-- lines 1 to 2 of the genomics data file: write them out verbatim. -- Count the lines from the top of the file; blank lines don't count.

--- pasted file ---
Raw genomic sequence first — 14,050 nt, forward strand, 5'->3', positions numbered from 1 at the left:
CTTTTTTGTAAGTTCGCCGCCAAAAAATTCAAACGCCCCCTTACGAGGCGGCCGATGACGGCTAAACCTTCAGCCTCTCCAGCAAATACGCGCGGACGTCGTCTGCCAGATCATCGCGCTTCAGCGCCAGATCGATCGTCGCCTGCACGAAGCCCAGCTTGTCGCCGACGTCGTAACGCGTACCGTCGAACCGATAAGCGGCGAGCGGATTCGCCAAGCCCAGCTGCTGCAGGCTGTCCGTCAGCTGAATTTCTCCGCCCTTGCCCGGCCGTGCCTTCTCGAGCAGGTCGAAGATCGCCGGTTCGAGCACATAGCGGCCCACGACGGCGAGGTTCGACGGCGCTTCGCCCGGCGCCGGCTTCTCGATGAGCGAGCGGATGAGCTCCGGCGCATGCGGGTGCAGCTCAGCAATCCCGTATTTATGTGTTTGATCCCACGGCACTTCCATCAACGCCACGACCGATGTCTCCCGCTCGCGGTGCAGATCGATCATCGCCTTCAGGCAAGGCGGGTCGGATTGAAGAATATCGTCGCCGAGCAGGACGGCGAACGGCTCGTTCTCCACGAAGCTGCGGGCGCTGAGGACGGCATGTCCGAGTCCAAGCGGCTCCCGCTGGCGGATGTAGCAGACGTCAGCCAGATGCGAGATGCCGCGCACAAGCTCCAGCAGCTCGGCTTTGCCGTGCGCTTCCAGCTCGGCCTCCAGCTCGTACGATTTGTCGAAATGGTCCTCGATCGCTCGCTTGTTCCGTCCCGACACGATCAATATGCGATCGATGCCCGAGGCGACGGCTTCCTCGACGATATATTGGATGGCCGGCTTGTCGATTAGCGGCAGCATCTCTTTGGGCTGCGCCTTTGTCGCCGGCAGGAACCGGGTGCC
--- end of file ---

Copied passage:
Raw genomic sequence first — 14,050 nt, forward strand, 5'->3', positions numbered from 1 at the left:
CTTTTTTGTAAGTTCGCCGCCAAAAAATTCAAACGCCCCCTTACGAGGCGGCCGATGACGGCTAAACCTTCAGCCTCTCCAGCAAATACGCGCGGACGTCGTCTGCCAGATCATCGCGCTTCAGCGCCAGATCGATCGTCGCCTGCACGAAGCCCAGCTTGTCGCCGACGTCGTAACGCGTACCGTCGAACCGATAAGCGGCGAGCGGATTCGCCAAGCCCAGCTGCTGCAGGCTGTCCGTCAGCTGAATTTCTCCGCCCTTGCCCGGCCGTGCCTTCTCGAGCAGGTCGAAGATCGCCGGTTCGAGCACATAGCGGCCCACGACGGCGAGGTTCGACGGCGCTTCGCCCGGCGCCGGCTTCTCGATGAGCGAGCGGATGAGCTCCGGCGCATGCGGGTGCAGCTCAGCAATCCCGTATTTATGTGTTTGATCCCACGGCACTTCCATCAACGCCACGACCGATGTCTCCCGCTCGCGGTGCAGATCGATCATCGCCTTCAGGCAAGGCGGGTCGGATTGAAGAATATCGTCGCCGAGCAGGACGGCGAACGGCTCGTTCTCCACGAAGCTGCGGGCGCTGAGGACGGCATGTCCGAGTCCAAGCGGCTCCCGCTGGCGGATGTAGCAGACGTCAGCCAGATGCGAGATGCCGCGCACAAGCTCCAGCAGCTCGGCTTTGCCGTGCGCTTCCAGCTCGGCCTCCAGCTCGTACGATTTGTCGAAATGGTCCTCGATCGCTCGCTTGTTCCGTCCCGACACGATCAATATGCGATCGATGCCCGAGGCGACGGCTTCCTCGACGATATATTGGATGGCCGGCTTGTCGATTAGCGGCAGCATCTCTTTGGGCTGCGCCTTTGTCGCCGGCAGGAACCGGGTGCC